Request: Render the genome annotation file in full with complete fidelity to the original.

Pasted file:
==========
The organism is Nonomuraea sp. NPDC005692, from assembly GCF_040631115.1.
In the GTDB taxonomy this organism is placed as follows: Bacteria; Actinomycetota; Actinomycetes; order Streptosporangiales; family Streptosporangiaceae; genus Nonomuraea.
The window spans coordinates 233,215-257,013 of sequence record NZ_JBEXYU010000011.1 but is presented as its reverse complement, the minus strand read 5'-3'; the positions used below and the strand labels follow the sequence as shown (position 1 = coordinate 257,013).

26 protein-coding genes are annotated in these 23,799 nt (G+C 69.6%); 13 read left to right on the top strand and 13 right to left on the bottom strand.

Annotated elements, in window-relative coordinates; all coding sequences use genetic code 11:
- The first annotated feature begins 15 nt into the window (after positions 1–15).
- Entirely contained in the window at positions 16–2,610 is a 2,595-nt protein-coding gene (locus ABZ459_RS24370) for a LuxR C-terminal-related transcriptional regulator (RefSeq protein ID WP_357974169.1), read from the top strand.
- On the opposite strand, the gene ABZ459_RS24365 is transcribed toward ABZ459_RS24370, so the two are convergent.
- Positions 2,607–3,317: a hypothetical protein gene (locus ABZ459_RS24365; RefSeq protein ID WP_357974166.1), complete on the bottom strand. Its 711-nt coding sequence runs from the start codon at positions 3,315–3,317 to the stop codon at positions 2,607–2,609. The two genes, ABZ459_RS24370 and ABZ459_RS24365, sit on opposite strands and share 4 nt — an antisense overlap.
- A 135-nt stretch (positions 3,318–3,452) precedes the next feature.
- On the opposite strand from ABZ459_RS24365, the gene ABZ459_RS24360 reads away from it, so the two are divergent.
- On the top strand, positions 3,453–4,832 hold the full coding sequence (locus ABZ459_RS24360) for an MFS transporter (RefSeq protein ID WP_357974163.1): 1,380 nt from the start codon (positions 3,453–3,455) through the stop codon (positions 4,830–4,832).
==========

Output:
The organism is Nonomuraea sp. NPDC005692, from assembly GCF_040631115.1.
In the GTDB taxonomy this organism is placed as follows: Bacteria; Actinomycetota; Actinomycetes; order Streptosporangiales; family Streptosporangiaceae; genus Nonomuraea.
The window spans coordinates 233,215-257,013 of sequence record NZ_JBEXYU010000011.1 but is presented as its reverse complement, the minus strand read 5'-3'; the positions used below and the strand labels follow the sequence as shown (position 1 = coordinate 257,013).

26 protein-coding genes are annotated in these 23,799 nt (G+C 69.6%); 13 read left to right on the top strand and 13 right to left on the bottom strand.

Annotated elements, in window-relative coordinates; all coding sequences use genetic code 11:
- The first annotated feature begins 15 nt into the window (after positions 1–15).
- Entirely contained in the window at positions 16–2,610 is a 2,595-nt protein-coding gene (locus ABZ459_RS24370) for a LuxR C-terminal-related transcriptional regulator (RefSeq protein ID WP_357974169.1), read from the top strand.
- On the opposite strand, the gene ABZ459_RS24365 is transcribed toward ABZ459_RS24370, so the two are convergent.
- Positions 2,607–3,317: a hypothetical protein gene (locus ABZ459_RS24365; RefSeq protein ID WP_357974166.1), complete on the bottom strand. Its 711-nt coding sequence runs from the start codon at positions 3,315–3,317 to the stop codon at positions 2,607–2,609. The two genes, ABZ459_RS24370 and ABZ459_RS24365, sit on opposite strands and share 4 nt — an antisense overlap.
- A 135-nt stretch (positions 3,318–3,452) precedes the next feature.
- On the opposite strand from ABZ459_RS24365, the gene ABZ459_RS24360 reads away from it, so the two are divergent.
- On the top strand, positions 3,453–4,832 hold the full coding sequence (locus ABZ459_RS24360) for an MFS transporter (RefSeq protein ID WP_357974163.1): 1,380 nt from the start codon (positions 3,453–3,455) through the stop codon (positions 4,830–4,832).